1947 Ten Best Movies


Sister Ruth, out of habit

Hard to beat film noir in 1947? Nobody outpoints Bob Mitchum and Jacques Tourneur at their zenith, right?  How could it be that the British – the British! – could mount an assault on the top rungs of the Ten Best List this postwar year? Well, I didn’t see it coming myself. But I did watch Black Narcissus a few months ago, and I was once upon a time schooled by nuns, and somehow at the last list-making minute the lurid events at a Himalayan convent 9,000 feet above sea level took over the Ten Best.

And look upon the British presence in the top five: one other film classic, the Carol Reed-Graham Greene Odd Man Out, but also a less famous title that I first saw a couple of years ago at the Seattle International Film Festival, Robert Hamer’s It Always Rains on Sunday. This Brit-noir beauty, which has some plot similarities to Odd Man Out, is incredibly skillful at stitching together different plotlines around its central convict-on-the-lam story.

And Out of the Past? One for the ages. The ten best movies of 1947:

1. Black Narcissus (Michael Powell and Emeric Pressburger)

2. Out of the Past (Jacques Tourneur)

3. It Always Rains on Sunday (Robert Hamer)

4. Quai des Orfevres (Henri-Georges Clouzot)

5. Odd Man Out (Carol Reed)

6. T-Men (Anthony Mann)

7. Boomerang! (Elia Kazan)

8. Monsieur Verdoux (Charles Chaplin)

9. Pursued (Raoul Walsh)

10. Daisy Kenyon (Otto Preminger)

That means there’s no room for The Paradine Case, one of Hitchcock’s “problem” films, a real cold fish of a movie that I happen to like. It’s such a year for noir that even the French have one (I love Quai des Orfevres) and even Pursued and Monsieur Verdoux could be described as noir, in their way. Pretty amazing roster: Body and Soul, Kiss of Death, Nightmare Alley (I know a lot of people love this one, but after the great first half-hour it gets awfully stodgy in the Fox style), Crossfire, Brute Force. The litany of titles alone is an index of noir. (Despite IMDb’s claim, I counted The Lady from Shanghai as a 1948 release.)

And there’s absolutely nothing wrong with Miracle on 34th Street.

Movie Diary 1/24/2009

contraband2Contraband (Michael Powell, 1940). Conrad Veidt as a Danish sea captain led into intrigue by Valerie Hobson (who played the actual title character in Bride of Frankenstein) during the London blackout. This movie’s wit and momentum should be the envy of just about any other spy story of the era — Powell, who had made The Spy in Black a year earlier, was on his game.

A Matter of Life and Death

This article originally appeared in the May-June 1990 issue of Film Comment, as part of a series commissioned by editor Richard T. Jameson for a special Michael Powell tribute. I revive it here on the occasion of A Matter of Life and Death — which just happens to be one of my favorite movies — getting a new DVD release this week.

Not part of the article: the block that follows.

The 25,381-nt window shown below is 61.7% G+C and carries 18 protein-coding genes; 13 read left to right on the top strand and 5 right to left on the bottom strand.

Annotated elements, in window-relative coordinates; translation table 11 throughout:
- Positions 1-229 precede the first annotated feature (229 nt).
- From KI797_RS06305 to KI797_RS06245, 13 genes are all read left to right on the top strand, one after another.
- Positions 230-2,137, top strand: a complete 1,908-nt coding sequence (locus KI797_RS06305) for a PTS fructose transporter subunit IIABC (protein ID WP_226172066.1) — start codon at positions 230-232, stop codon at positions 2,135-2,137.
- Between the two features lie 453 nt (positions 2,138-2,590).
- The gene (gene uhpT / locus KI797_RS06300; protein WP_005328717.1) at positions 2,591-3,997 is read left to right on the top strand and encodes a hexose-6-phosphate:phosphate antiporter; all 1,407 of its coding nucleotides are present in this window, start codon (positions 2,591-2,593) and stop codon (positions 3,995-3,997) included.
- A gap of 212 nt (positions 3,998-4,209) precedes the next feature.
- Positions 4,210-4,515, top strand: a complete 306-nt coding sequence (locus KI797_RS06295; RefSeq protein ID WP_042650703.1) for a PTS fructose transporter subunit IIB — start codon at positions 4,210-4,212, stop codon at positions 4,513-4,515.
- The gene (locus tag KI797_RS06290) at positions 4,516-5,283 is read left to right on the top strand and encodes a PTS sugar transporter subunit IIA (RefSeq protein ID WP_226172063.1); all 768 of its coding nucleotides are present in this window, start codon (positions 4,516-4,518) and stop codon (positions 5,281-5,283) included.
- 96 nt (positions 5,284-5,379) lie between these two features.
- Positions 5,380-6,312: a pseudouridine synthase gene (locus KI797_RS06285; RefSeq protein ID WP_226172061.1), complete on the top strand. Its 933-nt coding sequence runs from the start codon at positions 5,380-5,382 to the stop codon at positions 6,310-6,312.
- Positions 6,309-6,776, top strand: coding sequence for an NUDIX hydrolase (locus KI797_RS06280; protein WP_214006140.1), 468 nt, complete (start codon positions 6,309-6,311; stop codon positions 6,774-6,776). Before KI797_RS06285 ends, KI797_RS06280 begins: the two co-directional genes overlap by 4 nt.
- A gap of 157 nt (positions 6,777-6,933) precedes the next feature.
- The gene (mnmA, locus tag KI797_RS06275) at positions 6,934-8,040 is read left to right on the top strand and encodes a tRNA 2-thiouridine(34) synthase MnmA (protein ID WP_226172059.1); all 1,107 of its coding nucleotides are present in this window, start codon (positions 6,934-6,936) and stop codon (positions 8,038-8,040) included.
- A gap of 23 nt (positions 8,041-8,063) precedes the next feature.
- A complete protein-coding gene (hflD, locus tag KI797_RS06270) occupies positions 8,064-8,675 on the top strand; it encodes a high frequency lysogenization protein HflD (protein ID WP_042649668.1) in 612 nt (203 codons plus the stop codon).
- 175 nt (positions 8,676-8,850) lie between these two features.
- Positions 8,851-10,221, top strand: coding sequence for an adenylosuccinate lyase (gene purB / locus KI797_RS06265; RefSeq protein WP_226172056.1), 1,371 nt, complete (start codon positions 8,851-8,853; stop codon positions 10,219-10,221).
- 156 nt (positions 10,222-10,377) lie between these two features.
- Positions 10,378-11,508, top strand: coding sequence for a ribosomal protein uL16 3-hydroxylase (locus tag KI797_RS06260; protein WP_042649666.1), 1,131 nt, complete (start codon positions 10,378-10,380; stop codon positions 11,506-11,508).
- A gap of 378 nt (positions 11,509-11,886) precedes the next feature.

A Matter of Life and Death

by Robert Horton

amolad3Pea soup. As the fog swirls over the Channel, voices from the wireless float past each other, until a connection is made: an American flight controller, June (Kim Hunter), has picked up the voice of RAF pilot Peter Carter (David Niven), whose plane is going down. Their voices find each other in the haze, lock in, and Michael Powell is off and flying with the thrilling opening of A Matter of Life and Death.

Opening-proper, that is. The first image to glimmer onscreen was an establishing shot across the cosmos, which appeared as a misty blue abstraction — a sight that will be echoed later in the misty reddish abstraction that fills the screen after the celebrated point-of-view shot of Peter’s eyelid closing over the camera lens. The universe in a man’s mind: such an apt image for an artist, and so fitting for Powell, one of those great directors for whom movies were an abstract universe. Powell understood that a movie is a movie not in the way it tells a story, delivers a theme, houses fine performances, or records pleasing dialogue. Rather, movies live in the collision and collage of swatchs of color, sudden changes in angle, degrees of sound and music, shapes of landscape and body, and movement, movement, movement.

All of that is in the first conversation between Peter and June. June sits in a stylized space with red lights flashing behind her; she spends most of the sequence in white-hot closeup. Red-orange flames dance outside Peter’s cockpit window, the twisted metal of the plane’s interior framing him. He has no parachute, but he is about to jump anyway (“I’d rather jump than fry”). The Powell-Pressburger dialogue crackles with the immediacy of mortality, with the urge to get a few things said that need saying, before the end. Some of these words must appear as high corn, English-style, if read on paper; Peter dashes off some belated love to his mother, and observes that “it’s funny, I’ve known dozens of girls. I’ve been in love with some of them, but an American girl whom I’ve never seen and whom I never shall see will hear my last words. That’s funny.” But Powell stages the action so enthrallingly and fast, and Niven is such an unsentimental hero (even while quoting Walter Raleigh), that the sequence comes off brilliantly. The flames, the engine roar, the glow over June’s face, the matter-of-fact presence of the corpse of Peter’s radioman (“They’ll be sorry about Bob, we all liked him”), and the way Peter slips through an opening in the bottom of the plane, a hole shaped like a movie screen — these are the colors in Powell’s paintbox; this is the matter of life and death. Continue reading